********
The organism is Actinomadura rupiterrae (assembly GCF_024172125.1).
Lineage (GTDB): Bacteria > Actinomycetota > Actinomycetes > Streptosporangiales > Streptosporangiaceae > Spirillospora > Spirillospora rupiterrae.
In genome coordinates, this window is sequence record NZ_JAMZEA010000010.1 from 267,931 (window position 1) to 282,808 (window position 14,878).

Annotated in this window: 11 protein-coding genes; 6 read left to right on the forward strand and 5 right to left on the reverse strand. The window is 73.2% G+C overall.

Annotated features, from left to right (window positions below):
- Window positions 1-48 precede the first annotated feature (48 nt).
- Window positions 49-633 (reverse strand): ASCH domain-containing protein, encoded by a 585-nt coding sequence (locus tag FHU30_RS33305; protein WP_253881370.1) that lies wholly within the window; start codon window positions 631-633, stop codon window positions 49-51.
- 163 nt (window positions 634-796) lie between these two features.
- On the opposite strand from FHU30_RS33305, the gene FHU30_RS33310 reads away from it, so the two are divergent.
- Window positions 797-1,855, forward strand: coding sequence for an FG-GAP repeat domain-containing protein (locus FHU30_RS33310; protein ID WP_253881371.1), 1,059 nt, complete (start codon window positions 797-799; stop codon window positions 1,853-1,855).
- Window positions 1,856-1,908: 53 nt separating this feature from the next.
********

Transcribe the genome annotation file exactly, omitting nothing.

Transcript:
The organism is Actinomadura rupiterrae (assembly GCF_024172125.1).
Lineage (GTDB): Bacteria > Actinomycetota > Actinomycetes > Streptosporangiales > Streptosporangiaceae > Spirillospora > Spirillospora rupiterrae.
In genome coordinates, this window is sequence record NZ_JAMZEA010000010.1 from 267,931 (window position 1) to 282,808 (window position 14,878).

Annotated in this window: 11 protein-coding genes; 6 read left to right on the forward strand and 5 right to left on the reverse strand. The window is 73.2% G+C overall.

Annotated features, from left to right (window positions below):
- Window positions 1-48 precede the first annotated feature (48 nt).
- Window positions 49-633 (reverse strand): ASCH domain-containing protein, encoded by a 585-nt coding sequence (locus tag FHU30_RS33305; protein WP_253881370.1) that lies wholly within the window; start codon window positions 631-633, stop codon window positions 49-51.
- 163 nt (window positions 634-796) lie between these two features.
- On the opposite strand from FHU30_RS33305, the gene FHU30_RS33310 reads away from it, so the two are divergent.
- Window positions 797-1,855, forward strand: coding sequence for an FG-GAP repeat domain-containing protein (locus FHU30_RS33310; protein ID WP_253881371.1), 1,059 nt, complete (start codon window positions 797-799; stop codon window positions 1,853-1,855).
- Window positions 1,856-1,908: 53 nt separating this feature from the next.